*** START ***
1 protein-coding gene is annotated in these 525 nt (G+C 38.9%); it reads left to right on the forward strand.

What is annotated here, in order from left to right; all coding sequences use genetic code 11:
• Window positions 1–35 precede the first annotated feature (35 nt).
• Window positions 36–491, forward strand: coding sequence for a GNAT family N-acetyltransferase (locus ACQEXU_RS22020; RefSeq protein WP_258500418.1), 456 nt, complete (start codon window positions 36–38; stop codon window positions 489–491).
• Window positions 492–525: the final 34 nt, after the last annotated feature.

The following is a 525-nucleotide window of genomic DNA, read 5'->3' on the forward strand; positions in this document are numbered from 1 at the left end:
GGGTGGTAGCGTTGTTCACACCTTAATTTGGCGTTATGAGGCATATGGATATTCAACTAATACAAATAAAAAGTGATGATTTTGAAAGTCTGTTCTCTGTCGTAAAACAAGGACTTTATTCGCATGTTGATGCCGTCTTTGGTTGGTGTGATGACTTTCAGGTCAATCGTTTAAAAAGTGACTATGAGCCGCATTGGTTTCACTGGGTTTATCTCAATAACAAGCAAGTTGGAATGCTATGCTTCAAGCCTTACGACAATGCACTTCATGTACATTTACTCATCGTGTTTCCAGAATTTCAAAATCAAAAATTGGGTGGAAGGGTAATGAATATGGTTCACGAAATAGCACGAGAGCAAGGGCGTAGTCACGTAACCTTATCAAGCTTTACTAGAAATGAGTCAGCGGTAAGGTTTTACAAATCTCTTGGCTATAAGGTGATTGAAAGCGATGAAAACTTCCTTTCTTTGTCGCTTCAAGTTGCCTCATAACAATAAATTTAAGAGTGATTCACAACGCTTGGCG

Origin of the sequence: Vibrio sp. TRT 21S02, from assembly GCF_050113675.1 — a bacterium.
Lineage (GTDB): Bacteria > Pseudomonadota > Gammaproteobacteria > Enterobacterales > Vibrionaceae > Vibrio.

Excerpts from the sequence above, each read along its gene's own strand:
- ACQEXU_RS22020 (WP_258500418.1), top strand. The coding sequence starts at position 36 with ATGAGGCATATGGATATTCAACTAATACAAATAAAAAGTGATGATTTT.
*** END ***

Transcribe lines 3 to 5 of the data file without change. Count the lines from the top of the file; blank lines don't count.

• Window positions 1–35 precede the first annotated feature (35 nt).
• Window positions 36–491, forward strand: coding sequence for a GNAT family N-acetyltransferase (locus ACQEXU_RS22020; RefSeq protein WP_258500418.1), 456 nt, complete (start codon window positions 36–38; stop codon window positions 489–491).
• Window positions 492–525: the final 34 nt, after the last annotated feature.